Having to cancel, change, or modify commitments or social events is an unfortunate reality of living with arthritis or chronic illness. You have to consider how you’re feeling and how well you’re functioning when making both long-and short-term plans — and it can be hard to predict when a flare will force you to stay home.
For Jen Douglas, PhD, licensed psychologist and Clinical Assistant Professor of Psychiatry and Behavioral Sciences at Stanford University School of Medicine, being diagnosed with rheumatoid arthritis at age 25 “changed everything, all of my plans,” she says. Around that time, Dr. Douglas had started dating the man who would become her husband and, like many people with rheumatic disease, they had to be flexible and plan around her symptoms, energy and pain levels, medical appointments, and treatments.
Physical symptoms during a flare-up — such as joint pain, muscle aches, fatigue, sleeping problems, headaches, loss of endurance and stamina, loss of mobility, and immune-system issues — are obvious reasons for canceling plans.
People with chronic illness are also more prone to mental health conditions like depression and anxiety, and just having a bad day can cause you to cancel plans, which then can cause even more depression and anxiety, says Sophia Tolliver, MD, Clinical Assistant Professor of Family Medicine and Vice Chair of Wellness at The Ohio State University Wexner Medical Center.
“Unfortunately, canceled plans are one of those common sacrifices made by [people] with chronic illness,” says Dr. Tolliver. Cancelling plans can make you feel left out, angry at others or yourself, sad, frustrated, lonely, guilty, isolated, and/or disappointed. These are all normal feelings — don’t beat yourself up for being upset — but do realize there are ways to deal with cancelled plans that may help you feel better and healthier, she says.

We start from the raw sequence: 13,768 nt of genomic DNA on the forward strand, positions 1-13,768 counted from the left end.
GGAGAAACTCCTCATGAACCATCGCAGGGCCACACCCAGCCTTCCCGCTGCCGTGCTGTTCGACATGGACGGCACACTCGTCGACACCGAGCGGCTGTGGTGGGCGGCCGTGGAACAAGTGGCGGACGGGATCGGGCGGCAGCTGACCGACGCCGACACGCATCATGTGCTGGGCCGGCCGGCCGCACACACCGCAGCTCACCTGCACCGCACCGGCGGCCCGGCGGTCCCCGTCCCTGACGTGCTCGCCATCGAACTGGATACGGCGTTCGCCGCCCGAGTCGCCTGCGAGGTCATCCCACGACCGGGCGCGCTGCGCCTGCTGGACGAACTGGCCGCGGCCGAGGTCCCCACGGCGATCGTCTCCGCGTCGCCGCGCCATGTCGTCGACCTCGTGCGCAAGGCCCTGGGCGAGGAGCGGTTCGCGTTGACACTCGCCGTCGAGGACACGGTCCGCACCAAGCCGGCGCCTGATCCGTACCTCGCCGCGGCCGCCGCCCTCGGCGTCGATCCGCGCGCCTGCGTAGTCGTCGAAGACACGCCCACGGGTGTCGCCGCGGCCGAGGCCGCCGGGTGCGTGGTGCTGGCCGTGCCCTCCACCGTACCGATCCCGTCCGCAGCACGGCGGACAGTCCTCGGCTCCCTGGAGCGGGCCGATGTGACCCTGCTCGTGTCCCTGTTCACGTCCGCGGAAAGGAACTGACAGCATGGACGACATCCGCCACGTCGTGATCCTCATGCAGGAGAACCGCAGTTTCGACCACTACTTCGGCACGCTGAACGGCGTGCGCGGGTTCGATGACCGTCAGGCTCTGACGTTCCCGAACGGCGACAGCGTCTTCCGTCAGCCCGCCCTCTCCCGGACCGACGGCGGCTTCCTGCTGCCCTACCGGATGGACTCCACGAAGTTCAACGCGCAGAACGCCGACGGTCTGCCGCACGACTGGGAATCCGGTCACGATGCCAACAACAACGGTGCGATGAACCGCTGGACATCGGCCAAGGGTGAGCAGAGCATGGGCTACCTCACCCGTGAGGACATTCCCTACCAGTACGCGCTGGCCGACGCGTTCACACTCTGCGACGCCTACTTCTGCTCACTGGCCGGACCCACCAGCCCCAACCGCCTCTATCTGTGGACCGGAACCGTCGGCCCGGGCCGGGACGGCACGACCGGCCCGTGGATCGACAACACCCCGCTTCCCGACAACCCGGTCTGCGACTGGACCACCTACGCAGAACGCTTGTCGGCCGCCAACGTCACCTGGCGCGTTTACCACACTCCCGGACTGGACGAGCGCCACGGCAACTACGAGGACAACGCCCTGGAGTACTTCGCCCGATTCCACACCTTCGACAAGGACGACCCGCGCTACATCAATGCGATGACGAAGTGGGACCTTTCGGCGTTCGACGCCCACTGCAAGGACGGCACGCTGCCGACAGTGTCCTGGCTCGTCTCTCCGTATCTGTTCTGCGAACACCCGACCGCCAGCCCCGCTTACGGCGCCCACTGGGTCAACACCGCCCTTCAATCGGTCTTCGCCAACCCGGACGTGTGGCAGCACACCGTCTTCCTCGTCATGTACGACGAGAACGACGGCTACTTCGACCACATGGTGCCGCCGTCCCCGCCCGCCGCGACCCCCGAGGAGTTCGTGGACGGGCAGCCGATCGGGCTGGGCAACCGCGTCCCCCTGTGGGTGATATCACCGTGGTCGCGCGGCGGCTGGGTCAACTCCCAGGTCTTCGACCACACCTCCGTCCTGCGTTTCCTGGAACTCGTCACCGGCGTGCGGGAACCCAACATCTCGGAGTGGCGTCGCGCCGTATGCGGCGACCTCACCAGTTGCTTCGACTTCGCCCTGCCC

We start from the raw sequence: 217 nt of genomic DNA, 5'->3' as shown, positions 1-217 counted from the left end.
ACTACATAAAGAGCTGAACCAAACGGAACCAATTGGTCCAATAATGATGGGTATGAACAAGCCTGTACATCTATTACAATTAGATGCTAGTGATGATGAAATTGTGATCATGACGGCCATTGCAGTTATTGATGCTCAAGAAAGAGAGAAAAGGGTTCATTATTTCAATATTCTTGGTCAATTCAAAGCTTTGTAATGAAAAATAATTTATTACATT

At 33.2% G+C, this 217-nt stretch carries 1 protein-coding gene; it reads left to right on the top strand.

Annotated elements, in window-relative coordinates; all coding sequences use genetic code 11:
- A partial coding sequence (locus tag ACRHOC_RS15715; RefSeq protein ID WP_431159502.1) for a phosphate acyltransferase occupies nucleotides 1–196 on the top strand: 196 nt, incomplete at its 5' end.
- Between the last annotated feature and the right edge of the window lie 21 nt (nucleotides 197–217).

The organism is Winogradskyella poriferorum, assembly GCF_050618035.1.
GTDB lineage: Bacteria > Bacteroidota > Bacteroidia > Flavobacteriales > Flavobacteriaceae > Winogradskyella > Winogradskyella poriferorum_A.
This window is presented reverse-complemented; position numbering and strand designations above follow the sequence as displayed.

How to Cancel Plans Because of Arthritis or Chronic Illness
Whether you have to bow out of a happy hour or a trip across the country, cancelling usually isn’t as simple as not showing up. Taking appropriate and timely steps to cancel may feel like more work in the moment but it will help you and your loved ones understand what you’re going through. “Communicate, then communicate more,” says Dr. Douglas. “Get the other people involved early and often.”
Prepare a reason
You don’t owe anyone an explanation but it can help your friends, coworkers, or loved ones be more understanding and helpful. Decide in advance what you are willing to share; perhaps a short explanation of your illness and symptoms. This is particularly helpful if your illness is invisible or not well known. If you don’t want to get into details, it’s fine to say “I have a chronic health condition that is flaring up and won’t be able to make it. I’m so sad to miss it, let’s get together another time.”
Do it early
As soon as you know you need to cancel, let the other people know. This gives both you and them time to modify or change plans and space to deal with painful feelings. There may be times you have to cancel at the last minute and that’s okay, but don’t delay it because you’re worried about having a difficult conversation.
Your instinct may be to hide your pain or other symptoms but being honest about what you’re going through can help others know how to help and can even strengthen your bond. If you tell people that you’re fine and it’s really not a big deal they may feel like you’re blowing them off.
“I think being open about [my illness and symptoms] from day one really helped [my now husband and I] get on the same page and feel like we were a team,” says Dr. Douglas.
Ask for help
Depending on the activity and the people involved, there may be ways to accommodate you without fully cancelling the plans and it’s okay to ask about those. For instance, changing the date or time, moving the location, modifying the activity, or asking for assistance (like a ride or wheelchair accessibility). You’re not “being a pain” by asking — your loved ones want to know how to include you.
Accept yours and others’ feelings without judgement
You may feel disappointed. Others may too. Those feelings are normal and valid. Trying to pretend that you’re not sad or making others feel like they shouldn’t be sad may create distance and more upset feelings. It’s honest and healing to say, “This really stinks! I can see you’re disappointed and I am too. I was so looking forward to doing this with you.”
Let go of guilt
Guilt is a very common reaction to cancelling plans but it’s important to remind yourself that this isn’t your fault. You are doing the best you can with your health and the resources you have at the moment.